Robert Barkwill, 30, of Ainsworth, pleaded guilty to three counts, including a Class IV felony count of possession of a controlled substance. The other guilty pleas were for infractions that included possession of drug paraphernalia and possession of marijuana less than 1 ounce. Barkwill will be sentenced March 8 in District Court.

Trenton Kinney, 40, of Ainsworth, was sentenced Tuesday to two years of probation with 60 days in jail after previously pleading no contest to refusing to submit to a chemical test, third offense.

* City Council to bid new garbage truck

(Posted 6:45 a.m. Jan. 13)

The Ainsworth City Council on Wednesday discussed the purchase of a new Heil brand garbage truck and containers after receiving a $483,253 quote.

After opting to keep garbage pickup service in-house during its December meeting and pursuing the purchase of a new truck and containers, the city received a quote from Macqueen Equipment Group of $413,914 for the new truck and $69,339 for 750 containers.

Mayor Joel Klammer said the money to purchase the new truck and containers was included in the city’s current budget.

“The council made the decision to purchase a truck and keep the service,” Klammer said. “Tonight we are trying to decide whether to order the new truck. It would be delivered this fall.”

City Administrator Lisa Schroedl said the company had two trucks available now. To get them outfitted would lead to delivery to the city in August or September. If those two trucks are sold, it would likely be 2023 before the city would receive delivery of a new garbage truck.

Audience member Rod Worrell questioned why the city would not have to go out for bids for the new truck due to the cost.

City Attorney Rod Palmer agreed, saying the truck should probably be bid.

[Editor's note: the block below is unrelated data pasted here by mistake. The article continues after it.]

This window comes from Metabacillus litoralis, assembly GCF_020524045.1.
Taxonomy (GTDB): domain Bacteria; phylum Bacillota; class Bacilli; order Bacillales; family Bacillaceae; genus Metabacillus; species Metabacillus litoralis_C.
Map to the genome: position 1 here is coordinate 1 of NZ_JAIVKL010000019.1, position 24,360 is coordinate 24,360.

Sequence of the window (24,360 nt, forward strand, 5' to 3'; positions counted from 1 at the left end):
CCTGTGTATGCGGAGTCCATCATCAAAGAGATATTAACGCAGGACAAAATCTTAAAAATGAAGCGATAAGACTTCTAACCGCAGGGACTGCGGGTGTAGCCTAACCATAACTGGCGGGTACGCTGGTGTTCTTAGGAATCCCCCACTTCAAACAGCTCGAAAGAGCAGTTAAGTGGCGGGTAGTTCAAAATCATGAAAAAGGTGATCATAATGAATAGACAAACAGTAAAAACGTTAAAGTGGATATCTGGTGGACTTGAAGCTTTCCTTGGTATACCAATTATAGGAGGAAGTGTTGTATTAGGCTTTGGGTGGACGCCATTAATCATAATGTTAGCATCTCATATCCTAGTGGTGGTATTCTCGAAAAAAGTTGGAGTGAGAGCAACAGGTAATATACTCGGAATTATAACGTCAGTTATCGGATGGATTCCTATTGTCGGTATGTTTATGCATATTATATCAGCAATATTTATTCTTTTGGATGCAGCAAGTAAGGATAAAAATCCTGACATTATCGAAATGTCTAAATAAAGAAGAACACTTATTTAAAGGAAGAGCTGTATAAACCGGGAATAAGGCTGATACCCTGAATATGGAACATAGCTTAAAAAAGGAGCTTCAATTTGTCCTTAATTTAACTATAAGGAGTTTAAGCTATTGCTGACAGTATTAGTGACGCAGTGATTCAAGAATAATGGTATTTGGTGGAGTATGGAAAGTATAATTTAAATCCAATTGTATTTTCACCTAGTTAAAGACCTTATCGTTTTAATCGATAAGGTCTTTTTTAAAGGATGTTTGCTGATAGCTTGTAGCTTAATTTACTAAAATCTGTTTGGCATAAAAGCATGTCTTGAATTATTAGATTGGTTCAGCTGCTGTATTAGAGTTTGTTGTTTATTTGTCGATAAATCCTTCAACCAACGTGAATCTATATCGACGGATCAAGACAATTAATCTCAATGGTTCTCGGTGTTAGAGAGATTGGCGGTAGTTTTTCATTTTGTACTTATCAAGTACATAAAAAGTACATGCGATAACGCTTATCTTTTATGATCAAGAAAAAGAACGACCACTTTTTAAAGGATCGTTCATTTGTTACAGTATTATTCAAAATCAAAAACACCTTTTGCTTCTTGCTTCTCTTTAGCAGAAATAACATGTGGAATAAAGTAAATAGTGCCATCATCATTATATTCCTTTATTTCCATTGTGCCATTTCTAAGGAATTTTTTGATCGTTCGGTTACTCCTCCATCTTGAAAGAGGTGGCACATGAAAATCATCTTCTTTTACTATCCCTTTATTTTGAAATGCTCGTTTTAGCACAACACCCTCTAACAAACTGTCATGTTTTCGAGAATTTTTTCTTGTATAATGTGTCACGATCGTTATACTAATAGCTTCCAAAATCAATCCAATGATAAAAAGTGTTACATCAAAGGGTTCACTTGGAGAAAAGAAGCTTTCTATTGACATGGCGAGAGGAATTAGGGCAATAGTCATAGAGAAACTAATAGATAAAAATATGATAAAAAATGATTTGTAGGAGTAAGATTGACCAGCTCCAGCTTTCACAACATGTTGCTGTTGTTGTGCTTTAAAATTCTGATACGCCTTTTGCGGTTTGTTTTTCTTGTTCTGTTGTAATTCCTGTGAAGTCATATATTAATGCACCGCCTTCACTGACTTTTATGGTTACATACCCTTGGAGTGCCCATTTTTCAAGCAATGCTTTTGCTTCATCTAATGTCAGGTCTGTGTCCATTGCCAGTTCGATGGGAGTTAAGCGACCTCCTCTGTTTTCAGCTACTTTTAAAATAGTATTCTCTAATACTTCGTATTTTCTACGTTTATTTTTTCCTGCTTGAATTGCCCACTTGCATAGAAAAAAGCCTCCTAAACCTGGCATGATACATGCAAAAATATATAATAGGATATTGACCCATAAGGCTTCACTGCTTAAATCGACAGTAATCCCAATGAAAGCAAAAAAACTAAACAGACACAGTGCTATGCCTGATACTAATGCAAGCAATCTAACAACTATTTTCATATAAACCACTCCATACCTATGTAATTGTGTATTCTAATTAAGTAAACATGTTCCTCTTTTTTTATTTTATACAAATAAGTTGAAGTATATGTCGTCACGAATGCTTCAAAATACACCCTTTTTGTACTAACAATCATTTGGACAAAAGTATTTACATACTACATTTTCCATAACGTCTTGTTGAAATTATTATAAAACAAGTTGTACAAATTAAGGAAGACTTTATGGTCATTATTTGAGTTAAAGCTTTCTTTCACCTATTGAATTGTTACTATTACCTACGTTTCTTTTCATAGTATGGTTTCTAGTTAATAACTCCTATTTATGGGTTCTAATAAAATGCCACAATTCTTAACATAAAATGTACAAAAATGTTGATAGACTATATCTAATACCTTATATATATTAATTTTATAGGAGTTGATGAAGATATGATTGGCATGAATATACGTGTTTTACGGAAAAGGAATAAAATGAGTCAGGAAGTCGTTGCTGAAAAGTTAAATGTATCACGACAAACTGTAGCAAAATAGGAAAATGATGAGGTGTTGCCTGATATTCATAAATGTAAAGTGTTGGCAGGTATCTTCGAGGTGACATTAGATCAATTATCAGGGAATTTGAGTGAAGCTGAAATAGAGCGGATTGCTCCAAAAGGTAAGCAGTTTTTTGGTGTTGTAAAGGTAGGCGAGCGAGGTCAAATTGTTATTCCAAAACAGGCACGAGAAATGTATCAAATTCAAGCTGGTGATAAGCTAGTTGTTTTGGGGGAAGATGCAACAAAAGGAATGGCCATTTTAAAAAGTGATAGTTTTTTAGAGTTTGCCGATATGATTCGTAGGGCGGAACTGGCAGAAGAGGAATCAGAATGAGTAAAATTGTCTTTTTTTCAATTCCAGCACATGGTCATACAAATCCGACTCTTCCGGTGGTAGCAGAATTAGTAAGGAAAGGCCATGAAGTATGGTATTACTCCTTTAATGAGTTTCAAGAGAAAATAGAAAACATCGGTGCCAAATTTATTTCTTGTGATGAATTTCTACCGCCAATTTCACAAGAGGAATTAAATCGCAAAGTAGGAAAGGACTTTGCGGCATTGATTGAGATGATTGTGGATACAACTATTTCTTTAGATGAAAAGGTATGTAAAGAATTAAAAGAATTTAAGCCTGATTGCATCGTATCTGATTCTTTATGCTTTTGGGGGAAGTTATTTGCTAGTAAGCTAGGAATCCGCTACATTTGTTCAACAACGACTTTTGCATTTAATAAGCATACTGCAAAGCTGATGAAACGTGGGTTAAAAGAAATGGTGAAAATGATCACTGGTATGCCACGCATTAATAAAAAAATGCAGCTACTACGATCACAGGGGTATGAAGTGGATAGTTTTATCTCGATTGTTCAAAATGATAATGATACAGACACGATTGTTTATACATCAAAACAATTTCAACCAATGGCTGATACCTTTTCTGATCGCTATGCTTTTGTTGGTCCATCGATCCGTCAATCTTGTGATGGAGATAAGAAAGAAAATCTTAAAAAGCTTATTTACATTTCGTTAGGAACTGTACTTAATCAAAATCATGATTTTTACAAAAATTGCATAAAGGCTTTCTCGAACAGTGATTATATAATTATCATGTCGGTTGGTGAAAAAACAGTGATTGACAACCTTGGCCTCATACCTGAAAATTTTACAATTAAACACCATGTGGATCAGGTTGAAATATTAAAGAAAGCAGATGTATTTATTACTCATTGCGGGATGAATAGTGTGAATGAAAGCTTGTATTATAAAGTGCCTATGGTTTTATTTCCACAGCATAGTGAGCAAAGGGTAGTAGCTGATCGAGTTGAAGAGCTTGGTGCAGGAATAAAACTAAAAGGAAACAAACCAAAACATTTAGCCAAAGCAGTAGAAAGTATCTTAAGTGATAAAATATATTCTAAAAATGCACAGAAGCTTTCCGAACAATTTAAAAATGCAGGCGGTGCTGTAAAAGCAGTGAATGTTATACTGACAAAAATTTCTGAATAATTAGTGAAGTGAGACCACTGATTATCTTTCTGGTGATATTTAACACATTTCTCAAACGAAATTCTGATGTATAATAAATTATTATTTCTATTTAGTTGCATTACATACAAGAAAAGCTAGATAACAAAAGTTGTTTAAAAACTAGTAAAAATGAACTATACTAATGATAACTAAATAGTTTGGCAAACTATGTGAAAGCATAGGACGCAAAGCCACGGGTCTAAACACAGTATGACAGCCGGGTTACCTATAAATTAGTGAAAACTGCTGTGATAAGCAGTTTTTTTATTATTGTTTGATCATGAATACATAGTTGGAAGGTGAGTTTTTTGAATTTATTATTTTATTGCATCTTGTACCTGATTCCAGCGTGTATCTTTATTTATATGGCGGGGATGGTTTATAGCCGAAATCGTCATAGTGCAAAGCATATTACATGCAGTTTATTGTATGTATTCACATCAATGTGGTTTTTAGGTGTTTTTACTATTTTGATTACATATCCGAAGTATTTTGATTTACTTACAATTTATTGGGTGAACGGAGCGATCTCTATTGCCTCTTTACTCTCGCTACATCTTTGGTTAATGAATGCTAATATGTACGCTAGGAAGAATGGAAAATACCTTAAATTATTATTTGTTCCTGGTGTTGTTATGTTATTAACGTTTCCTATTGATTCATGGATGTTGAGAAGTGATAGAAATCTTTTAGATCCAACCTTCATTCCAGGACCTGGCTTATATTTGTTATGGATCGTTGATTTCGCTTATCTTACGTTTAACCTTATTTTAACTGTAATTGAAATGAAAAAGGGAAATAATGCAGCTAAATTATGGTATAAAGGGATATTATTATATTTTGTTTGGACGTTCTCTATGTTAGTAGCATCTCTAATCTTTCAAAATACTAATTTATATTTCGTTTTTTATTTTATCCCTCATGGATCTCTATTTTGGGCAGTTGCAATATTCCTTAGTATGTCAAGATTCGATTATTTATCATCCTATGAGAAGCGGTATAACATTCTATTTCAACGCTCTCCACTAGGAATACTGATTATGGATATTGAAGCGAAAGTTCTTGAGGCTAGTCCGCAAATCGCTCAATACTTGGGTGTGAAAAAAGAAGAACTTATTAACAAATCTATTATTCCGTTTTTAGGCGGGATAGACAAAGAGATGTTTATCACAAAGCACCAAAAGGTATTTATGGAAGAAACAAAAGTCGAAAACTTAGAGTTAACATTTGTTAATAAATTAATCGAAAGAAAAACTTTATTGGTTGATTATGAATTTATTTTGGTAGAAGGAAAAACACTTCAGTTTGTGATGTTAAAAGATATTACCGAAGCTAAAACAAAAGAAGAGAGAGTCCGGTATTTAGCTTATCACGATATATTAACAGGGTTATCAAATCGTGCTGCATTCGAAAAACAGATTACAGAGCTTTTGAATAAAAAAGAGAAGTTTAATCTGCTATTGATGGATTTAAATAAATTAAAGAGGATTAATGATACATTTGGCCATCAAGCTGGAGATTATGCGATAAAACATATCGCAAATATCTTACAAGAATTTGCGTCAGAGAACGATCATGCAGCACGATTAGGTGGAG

“If there is a highly specialized area and only one outfit that does this, that might be a different story,” Palmer said. “It is a short period of time to advertise for bids, it shouldn’t set you back that much.”

Schroedl said Heil is the only brand that makes a garbage truck with both a rear load and side arm.

The council opted to have the city put together specifications for the new truck and go out for bids.

In other business Wednesday, the council opted to remove a splash pad and fountain from a proposed Main Street redevelopment design plan prepared several years ago by RDG Planning and Design in anticipation of the Nebraska Department of Transportation renovating Highway 7 through downtown Ainsworth.

Schroedl said the original plan was put together by RDG Planning and Design in 2011, and she wanted guidance from the council on what to pursue from that plan.

Councilman Brad Fiala said improving the vision for motorists entering Main Street from the side streets was important.

“I don’t think we want trees or anything that obstructs vision or gets in the way of snow removal,” Fiala said.

Schroedl said the design included “bump-outs” which would keep vehicles from parking as close to the intersections. She said there would be approximately six fewer total parking spots available on Main Street with the new design.

The council also discussed lighting and different colored material for crosswalks. Schroedl said the main decision she needed from the council was whether to include the fountain and splash pad at the mini park. The council indicated it was not interested in either of those options as the estimated cost for those items was more than $300,000.

Schroedl said the city would plan to replace the water and sewer lines under Main Street during the renovation project.

Fiala said the NDOT would replace all the sidewalks on Main Street in addition to the street, curb and gutter. The council discussed having an open house to allow the public a chance to comment on the renovation plan.

During a public hearing Wednesday, LB 840 Citizen Advisory Review Committee member Marcus Fairhead told the council the LB 840 program had a clean bill of health from an oversight standpoint.

“Both of the loans through LB 840 are current,” Fairhead said.

He said the CARC was working with a steering committee on the ballot initiative this year to renew the LB 840 program for another 15 years.

Brian Delimont with Three River provided the council an update on the fiber installation project continuing in the city.

Delimont said about 150 customers have already been connected to the new fiber high-speed service, and the company had between 200 and 300 drops to houses left to complete. He said the company is having the drops placed at every residence in the city that looks inhabitable.

“We have been hooking up cable internet customers first and new customers as we can,” Delimont said. “The installation has been going well.”

Karen O’Hare and Nancy Steinhauser provided the council with an update on the planned Ainsworth Child Development Center.